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Tiny Australian crayfish is brand new species

Tiny Australian crayfish is brand new species

Posted Wed, 09 Apr 2014 07:55:00 GMT by Dave Armstrong

How can we make sure that tiny new species with newly-discovered populations are not predated by novel predators, run over by bulldozers or simply forgotten about during developments? The answer needs to be found from the Amazon to central Asia, Africa and Australia. And who can say that we don't all need to check the other wild places, even near our cities and waste sites?

Tiny Australian crayfish is brand new species

Visual effects created by bower birds

Visual effects created by bower birds

Posted Wed, 02 Apr 2014 08:51:00 GMT by Dave Armstrong

Among the most intricate displays of courtship in any species, the bower birds have intrigued us for centuries. Finally, we may be getting close to a full understanding of how such glorious behaviours work and how they came about!

Visual effects created by bower birds

Spider sociability

Spider sociability

Posted Wed, 26 Mar 2014 10:00:00 GMT by Paul Robinson

How did social behaviour evolve, and why do we see it in so many animals, no matter what level of taxonomy they are found? Spiders, sticklebacks and insects, birds, mammals and reptiles are all involved in complex social interaction.

Spider sociability

Bats' flight changes

Bats' flight changes

Posted Wed, 19 Mar 2014 11:53:00 GMT by JW Dowey

When we study insects and birds in the air, or other animals in water, the interest often lies in how they can change their locomotive effort in order to counteract wind or currents. The use of computer modelling can also add the extra benefit of prediction of movement under various conditions.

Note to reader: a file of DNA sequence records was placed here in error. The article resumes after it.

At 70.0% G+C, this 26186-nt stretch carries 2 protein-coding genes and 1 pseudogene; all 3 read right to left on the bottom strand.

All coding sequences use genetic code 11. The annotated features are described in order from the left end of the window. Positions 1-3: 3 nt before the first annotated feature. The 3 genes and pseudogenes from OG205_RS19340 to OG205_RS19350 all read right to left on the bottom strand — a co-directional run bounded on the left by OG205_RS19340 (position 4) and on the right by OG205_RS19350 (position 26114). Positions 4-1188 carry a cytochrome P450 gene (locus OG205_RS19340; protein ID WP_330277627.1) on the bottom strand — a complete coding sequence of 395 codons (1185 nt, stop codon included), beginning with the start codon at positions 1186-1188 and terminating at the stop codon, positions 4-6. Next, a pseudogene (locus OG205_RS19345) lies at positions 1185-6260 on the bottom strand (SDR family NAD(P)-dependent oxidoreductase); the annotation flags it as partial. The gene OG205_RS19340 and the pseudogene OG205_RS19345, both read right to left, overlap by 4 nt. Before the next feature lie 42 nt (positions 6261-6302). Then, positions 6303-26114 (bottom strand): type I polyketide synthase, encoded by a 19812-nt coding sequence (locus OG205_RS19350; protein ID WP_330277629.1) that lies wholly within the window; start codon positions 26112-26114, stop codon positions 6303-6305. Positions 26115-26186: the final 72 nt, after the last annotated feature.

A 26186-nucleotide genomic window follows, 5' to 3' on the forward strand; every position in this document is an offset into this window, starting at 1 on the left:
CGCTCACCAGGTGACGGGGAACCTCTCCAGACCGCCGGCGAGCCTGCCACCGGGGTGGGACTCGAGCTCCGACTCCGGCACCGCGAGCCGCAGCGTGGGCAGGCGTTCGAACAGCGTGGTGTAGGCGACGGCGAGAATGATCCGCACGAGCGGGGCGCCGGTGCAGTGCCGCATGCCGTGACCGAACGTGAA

Bats' flight changes

The jumper, the weaver and the spitting spider

The jumper, the weaver and the spitting spider

Posted Thu, 13 Mar 2014 07:27:00 GMT by Dave Armstrong

The intricacies of life bamboozle us daily. When it gets down to social animals and those that associate with them, the fascination can be really endless.

The jumper, the weaver and the spitting spider

Natural Curiosities and top ten animals

Natural Curiosities and top ten animals

Posted Tue, 18 Feb 2014 07:45:00 GMT by Paul Robinson

Attenborough is at it again. His latest is a series starting Tuesday which relates the stories of animals that survive unusual situations.

Natural Curiosities and top ten animals

Interesting albatross personalities

Interesting albatross personalities

Posted Sun, 09 Feb 2014 07:55:00 GMT by Paul Robinson

Far away in the Antarctic, life for the albatross is hard. Fishing vessels are sources of food, but the prime fishing is found in productive shallow seas near islands. The personalities of these birds have always been intriguing, and now we have a start on discovering more about their lives.